The markets on Thursday appear much calmer than on Wednesday, whilst the news background has not changed at all: COVID-19 statistics continue to break records, with more than 500K new cases reported over the past 24 hours. Germany and France have announced their ‘lockdown light’ in an attempt to battle the acceleration of coronavirus spreading. Across the pond, US legislators are still far from adopting the aid package.

However, on Thursday morning, futures on the European and American indexes bounced back from their lows. The German DAX is adding more than 0.7% this morning after a collapse of 4.2% the day previous and futures on the S&P 500 rose by more than 1.1% after a 3.5% fall on Wednesday.

The increasing covid cases and the delay in adopting new support packages are depriving markets of fundamental confidence that the situation is about to start improving. All of this makes the current trend somewhat shaky. Earlier this year, we saw many times how quickly markets can give up early gains and return to a massive decline. The same situation cannot be ruled out this time.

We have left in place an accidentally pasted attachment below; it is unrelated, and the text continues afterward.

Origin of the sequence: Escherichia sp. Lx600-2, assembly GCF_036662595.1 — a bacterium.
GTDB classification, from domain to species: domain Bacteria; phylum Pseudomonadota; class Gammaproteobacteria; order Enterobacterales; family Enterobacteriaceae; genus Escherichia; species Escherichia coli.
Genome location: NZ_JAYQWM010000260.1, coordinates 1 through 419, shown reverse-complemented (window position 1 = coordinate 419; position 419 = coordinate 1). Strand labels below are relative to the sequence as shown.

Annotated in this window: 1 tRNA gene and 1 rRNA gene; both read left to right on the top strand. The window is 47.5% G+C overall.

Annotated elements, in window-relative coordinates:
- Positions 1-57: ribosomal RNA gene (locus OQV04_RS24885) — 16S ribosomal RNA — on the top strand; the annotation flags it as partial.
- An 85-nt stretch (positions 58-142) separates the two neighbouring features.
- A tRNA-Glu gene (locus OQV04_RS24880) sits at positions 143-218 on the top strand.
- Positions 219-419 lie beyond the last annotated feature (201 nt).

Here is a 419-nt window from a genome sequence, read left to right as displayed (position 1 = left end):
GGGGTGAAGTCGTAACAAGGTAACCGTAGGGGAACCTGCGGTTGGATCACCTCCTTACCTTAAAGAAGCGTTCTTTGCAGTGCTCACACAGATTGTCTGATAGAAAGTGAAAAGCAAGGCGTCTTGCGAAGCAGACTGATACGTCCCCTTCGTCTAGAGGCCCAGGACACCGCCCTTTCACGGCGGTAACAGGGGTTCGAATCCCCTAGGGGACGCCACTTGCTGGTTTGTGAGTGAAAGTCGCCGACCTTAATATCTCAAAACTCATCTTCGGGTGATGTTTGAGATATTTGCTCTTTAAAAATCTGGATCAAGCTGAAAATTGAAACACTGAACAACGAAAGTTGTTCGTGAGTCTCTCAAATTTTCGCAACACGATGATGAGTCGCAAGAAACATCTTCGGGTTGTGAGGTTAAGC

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Among additional negative signals, we should mention the stock and currency sell-off in emerging markets. The Russian ruble lost 2.5% to the dollar, reaching 79.23 and closing the day at historic lows to the euro above 93.0. Investors no longer seem to be able to ignore the collapse of the Turkish lira, as its steady sell-off has a significantly negative impact on the currencies of emerging economies.

Separately, the debt markets, as well as the dynamics of the Japanese yen and the franc, mean that the situation as a whole is far from panicky. The USDJPY exchange rate remains above 104.30. Although we see a rebound in the pair, the rate has not yet crossed the “sand line” of 104.0, remaining at the bottom of the trading range for the last three months.

The situation is similar with the Swiss franc, which is now retreating from its local highs against the dollar, indicating moderation in risk aversion.

Market volatility has also been reduced by the calming tone of comments from the Bank of Japan earlier this morning, which has not changed its policy but promised to continue the QE programme.

Later today, there will be an ECB monetary policy decision where markets hope to hear hints of easing in December. The recent turbulence in European markets may force the Bank to announce some new support measures as early as today.

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